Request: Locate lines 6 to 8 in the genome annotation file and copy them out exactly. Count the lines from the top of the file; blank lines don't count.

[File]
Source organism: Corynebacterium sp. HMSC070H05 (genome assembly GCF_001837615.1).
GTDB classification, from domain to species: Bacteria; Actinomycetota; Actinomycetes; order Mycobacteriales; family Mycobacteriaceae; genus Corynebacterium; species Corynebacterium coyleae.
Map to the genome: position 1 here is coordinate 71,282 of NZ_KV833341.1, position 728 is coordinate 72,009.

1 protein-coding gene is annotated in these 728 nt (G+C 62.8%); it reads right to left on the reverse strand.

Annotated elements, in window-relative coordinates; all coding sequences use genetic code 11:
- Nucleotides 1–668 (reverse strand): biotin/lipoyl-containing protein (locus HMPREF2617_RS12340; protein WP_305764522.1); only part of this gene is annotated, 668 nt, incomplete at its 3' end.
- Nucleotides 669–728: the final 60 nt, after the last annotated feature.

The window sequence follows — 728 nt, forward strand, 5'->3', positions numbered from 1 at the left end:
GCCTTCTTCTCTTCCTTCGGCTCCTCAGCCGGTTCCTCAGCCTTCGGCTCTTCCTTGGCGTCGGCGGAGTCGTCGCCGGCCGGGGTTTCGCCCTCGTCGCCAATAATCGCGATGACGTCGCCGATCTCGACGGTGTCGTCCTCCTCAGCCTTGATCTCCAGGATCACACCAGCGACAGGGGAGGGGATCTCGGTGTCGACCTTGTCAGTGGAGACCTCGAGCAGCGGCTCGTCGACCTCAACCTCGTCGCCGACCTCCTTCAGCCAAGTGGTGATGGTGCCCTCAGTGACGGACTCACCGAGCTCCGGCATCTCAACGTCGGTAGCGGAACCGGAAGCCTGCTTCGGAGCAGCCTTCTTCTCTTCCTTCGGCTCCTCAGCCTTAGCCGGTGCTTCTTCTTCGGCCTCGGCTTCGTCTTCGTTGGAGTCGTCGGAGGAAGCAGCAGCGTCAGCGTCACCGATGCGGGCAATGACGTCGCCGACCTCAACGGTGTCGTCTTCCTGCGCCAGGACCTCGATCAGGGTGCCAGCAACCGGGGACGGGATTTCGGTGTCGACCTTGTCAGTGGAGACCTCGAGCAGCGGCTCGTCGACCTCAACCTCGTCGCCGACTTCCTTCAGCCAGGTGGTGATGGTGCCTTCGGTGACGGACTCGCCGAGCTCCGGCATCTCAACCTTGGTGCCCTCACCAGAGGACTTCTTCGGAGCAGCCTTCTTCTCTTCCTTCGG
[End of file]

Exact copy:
- Nucleotides 1–668 (reverse strand): biotin/lipoyl-containing protein (locus HMPREF2617_RS12340; protein WP_305764522.1); only part of this gene is annotated, 668 nt, incomplete at its 3' end.
- Nucleotides 669–728: the final 60 nt, after the last annotated feature.

The window sequence follows — 728 nt, forward strand, 5'->3', positions numbered from 1 at the left end: